Far from the Land: An Irish Memoir

The setting of Far From the Land is rural Ireland in the 1950s. Thomas Rice has written a memoir about a way of life that no longer exists: no running water, no toilets, no electricity, and little access to education, jobs or basic health care.

Early on the story plunges into a culture haunted by recent memories of famines and still showing some of the scars from The Great Hunger of the 1840s. Writing about father-son relationships, the author recalls the night his absentee (former IRA) father returns from England for the first time in ten years. Known as "The Voice" because of his tenor's talent, the impact of his first song, Thomas Moore's haunting tribute to the sweetheart of his martyred friend, Robert Emmet, was beautiful. The poem was titled, “She is Far From the Land.” No one in the kitchen that night ever forgot it. It was the perfect song, sung by the perfect voice, at the perfect time.

Far From the Land has the benefit of five decades of retrospection as the author brings each of his characters to life with startling honesty, without nostalgia or cliche. Readers will come away with a renewed respect for rural Irish culture and her people.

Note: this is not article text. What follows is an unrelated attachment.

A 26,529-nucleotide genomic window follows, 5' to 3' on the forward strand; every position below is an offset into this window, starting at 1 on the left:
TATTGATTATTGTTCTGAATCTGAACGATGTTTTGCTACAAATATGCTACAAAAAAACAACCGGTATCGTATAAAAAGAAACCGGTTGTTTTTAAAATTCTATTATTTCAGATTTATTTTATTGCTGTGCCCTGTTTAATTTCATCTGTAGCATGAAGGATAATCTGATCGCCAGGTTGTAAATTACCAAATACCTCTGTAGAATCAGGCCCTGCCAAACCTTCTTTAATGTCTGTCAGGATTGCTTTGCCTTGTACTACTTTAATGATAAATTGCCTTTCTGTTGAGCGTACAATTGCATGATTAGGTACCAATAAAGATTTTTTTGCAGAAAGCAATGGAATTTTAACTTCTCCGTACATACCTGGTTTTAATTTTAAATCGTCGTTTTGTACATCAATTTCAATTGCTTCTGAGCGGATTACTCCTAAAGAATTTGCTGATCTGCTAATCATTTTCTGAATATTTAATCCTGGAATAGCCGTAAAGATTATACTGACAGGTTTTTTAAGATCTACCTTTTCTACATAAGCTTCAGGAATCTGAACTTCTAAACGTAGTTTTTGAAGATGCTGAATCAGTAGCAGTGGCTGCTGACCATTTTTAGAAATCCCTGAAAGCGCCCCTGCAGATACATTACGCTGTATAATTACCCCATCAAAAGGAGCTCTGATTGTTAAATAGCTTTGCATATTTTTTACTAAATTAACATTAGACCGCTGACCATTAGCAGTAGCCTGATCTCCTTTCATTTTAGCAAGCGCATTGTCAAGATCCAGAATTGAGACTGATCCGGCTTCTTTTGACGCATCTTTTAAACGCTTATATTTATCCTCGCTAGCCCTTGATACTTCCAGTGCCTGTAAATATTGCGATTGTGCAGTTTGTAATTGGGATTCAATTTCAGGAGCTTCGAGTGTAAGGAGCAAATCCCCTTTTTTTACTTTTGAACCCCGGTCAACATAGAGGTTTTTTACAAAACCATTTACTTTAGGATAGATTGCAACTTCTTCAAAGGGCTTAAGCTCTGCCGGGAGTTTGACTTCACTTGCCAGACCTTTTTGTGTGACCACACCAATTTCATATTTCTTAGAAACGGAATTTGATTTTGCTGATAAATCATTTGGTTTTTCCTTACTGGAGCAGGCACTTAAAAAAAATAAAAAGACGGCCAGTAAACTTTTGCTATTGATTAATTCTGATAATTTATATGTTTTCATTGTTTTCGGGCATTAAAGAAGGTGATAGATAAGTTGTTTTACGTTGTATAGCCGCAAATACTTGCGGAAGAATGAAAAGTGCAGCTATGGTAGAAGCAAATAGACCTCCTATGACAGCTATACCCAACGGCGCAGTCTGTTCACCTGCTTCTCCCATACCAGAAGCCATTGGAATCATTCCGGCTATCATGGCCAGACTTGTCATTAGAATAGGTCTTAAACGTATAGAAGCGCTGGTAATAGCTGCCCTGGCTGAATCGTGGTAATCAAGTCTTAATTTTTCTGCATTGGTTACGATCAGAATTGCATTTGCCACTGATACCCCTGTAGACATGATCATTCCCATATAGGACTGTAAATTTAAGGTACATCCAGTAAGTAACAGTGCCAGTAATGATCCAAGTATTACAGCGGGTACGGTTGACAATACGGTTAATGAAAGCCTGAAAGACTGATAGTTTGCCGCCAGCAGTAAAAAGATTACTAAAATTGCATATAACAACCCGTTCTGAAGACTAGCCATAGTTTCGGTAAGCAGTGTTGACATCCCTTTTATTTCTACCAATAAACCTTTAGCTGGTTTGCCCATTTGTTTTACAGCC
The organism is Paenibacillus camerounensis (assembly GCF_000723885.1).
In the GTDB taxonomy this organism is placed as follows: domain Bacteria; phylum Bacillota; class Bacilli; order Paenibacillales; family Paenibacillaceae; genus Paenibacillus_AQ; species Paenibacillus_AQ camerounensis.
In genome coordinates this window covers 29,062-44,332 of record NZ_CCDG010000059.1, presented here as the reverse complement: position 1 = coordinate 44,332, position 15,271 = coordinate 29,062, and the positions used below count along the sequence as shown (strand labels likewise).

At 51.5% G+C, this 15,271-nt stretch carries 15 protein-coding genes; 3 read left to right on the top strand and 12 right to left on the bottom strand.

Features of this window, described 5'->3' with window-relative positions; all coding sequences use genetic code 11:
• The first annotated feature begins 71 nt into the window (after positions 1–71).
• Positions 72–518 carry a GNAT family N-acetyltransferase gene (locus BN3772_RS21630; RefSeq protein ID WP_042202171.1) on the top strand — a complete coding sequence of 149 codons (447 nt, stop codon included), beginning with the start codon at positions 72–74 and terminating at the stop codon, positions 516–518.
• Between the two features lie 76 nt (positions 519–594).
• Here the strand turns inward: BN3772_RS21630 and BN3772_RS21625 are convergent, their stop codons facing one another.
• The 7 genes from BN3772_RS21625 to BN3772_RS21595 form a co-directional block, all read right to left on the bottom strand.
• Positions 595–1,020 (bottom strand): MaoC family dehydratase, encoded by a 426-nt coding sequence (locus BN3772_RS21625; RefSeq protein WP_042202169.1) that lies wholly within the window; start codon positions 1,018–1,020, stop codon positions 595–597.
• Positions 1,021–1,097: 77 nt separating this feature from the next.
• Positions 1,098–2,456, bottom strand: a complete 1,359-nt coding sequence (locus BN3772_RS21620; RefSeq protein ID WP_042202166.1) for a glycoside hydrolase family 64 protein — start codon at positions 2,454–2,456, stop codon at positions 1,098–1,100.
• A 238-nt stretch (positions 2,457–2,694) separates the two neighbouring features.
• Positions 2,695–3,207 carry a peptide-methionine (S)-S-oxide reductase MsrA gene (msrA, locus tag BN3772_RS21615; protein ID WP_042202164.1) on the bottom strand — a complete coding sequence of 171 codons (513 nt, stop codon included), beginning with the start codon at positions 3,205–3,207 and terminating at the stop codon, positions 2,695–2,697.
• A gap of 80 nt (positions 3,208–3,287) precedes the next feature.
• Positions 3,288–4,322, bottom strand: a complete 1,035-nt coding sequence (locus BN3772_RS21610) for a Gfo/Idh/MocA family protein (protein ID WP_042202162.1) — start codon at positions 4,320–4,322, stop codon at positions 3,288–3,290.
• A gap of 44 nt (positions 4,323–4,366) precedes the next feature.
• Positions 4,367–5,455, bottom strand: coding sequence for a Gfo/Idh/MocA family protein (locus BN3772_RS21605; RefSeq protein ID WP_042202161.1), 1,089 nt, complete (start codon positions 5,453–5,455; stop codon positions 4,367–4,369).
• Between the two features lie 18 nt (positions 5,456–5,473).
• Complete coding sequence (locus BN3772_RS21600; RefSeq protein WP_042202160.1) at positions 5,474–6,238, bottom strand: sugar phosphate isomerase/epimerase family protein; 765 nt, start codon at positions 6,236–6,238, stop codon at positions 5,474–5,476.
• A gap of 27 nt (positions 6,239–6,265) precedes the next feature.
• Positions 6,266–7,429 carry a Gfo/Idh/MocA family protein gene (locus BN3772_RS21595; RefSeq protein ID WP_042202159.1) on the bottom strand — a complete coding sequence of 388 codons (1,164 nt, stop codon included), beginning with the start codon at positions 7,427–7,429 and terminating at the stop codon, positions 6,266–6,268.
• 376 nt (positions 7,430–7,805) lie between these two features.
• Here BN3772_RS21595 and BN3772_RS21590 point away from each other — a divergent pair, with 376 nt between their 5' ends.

What readers have said…

I loved every chapter, every page. Rice tells the story of his first 17 years on a rural farm in Ireland and describes the backbreaking work, the cast of eccentric characters, the song and dance in his rambling house all leading up to the heart-rending decision to leave the land he loves and set out for America.
— David G.
Far From the Land has all the elements of great storytelling: fascinating and finely drawn characters, adventure, romance, humor, rebellion, and lessons hard-learned. All told in a lyrical, easygoing cadence. He opens the door wide and invites us in; he gives us the best seat in the house, offers us a pint, and then asks us to dance. I can almost hear the music!
— Sandra H.
I half expected this book to be a sentimental, misty-eyed remembrance of times past. Far from it! It was honest, full of wit, and absolutely captured the sights, sounds, smells, and cultural mores of Ireland during the harsh 50s when the stark choice was between eeking out a bare existence on the land or taking the emigrant boat. I enjoyed every page.
— Barbara K.